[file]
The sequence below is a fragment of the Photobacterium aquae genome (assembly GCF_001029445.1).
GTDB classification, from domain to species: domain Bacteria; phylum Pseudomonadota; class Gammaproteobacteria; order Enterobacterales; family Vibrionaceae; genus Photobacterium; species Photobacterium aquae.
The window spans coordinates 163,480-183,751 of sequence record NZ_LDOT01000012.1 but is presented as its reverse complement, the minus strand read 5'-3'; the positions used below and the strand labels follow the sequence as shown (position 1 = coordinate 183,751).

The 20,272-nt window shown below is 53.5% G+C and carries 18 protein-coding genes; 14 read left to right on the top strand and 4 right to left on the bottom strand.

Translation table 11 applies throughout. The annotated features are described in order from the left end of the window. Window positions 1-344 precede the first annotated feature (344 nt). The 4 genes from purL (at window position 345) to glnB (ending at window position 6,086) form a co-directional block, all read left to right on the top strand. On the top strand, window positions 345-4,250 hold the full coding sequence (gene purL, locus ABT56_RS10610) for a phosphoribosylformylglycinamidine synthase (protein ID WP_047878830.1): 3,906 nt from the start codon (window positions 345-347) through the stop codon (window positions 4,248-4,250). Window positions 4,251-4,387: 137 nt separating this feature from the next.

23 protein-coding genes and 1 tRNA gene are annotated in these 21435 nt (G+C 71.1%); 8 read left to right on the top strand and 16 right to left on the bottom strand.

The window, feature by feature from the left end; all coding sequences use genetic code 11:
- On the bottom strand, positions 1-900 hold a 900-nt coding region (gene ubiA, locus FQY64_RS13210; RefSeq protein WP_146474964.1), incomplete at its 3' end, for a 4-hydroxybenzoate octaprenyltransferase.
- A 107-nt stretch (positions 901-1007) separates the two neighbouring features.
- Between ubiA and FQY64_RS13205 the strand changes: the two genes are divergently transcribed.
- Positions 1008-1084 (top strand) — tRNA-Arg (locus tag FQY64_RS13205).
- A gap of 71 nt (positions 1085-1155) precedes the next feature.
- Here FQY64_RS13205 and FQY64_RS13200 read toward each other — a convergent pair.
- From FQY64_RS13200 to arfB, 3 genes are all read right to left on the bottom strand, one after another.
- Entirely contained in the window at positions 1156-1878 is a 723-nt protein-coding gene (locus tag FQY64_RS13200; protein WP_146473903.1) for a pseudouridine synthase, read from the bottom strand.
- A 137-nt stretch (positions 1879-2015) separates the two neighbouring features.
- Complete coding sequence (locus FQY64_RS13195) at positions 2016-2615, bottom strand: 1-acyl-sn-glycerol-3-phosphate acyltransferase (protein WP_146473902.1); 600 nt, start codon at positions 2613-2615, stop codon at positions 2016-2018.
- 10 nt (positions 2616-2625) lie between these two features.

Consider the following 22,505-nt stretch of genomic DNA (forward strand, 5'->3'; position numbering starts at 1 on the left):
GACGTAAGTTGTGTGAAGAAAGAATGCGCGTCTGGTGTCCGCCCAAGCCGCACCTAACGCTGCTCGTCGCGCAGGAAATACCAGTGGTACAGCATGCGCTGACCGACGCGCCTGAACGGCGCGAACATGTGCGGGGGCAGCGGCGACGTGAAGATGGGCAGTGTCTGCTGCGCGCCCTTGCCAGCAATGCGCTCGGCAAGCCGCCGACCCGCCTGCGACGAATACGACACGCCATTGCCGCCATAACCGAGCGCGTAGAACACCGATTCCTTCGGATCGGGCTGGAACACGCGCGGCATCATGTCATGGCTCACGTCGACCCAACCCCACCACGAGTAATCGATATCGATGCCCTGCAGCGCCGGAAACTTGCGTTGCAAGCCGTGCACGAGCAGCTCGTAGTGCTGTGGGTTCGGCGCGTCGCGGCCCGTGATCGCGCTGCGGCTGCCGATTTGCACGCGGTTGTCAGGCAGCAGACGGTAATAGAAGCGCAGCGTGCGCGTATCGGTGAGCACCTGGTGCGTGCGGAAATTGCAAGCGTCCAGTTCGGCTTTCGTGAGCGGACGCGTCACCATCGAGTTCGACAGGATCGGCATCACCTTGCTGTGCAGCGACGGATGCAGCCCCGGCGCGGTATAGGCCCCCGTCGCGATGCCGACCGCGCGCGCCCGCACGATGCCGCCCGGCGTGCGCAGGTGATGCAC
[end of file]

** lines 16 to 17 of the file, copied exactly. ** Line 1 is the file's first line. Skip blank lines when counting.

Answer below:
- A 137-nt stretch (positions 1879-2015) separates the two neighbouring features.
- Complete coding sequence (locus FQY64_RS13195) at positions 2016-2615, bottom strand: 1-acyl-sn-glycerol-3-phosphate acyltransferase (protein WP_146473902.1); 600 nt, start codon at positions 2613-2615, stop codon at positions 2016-2018.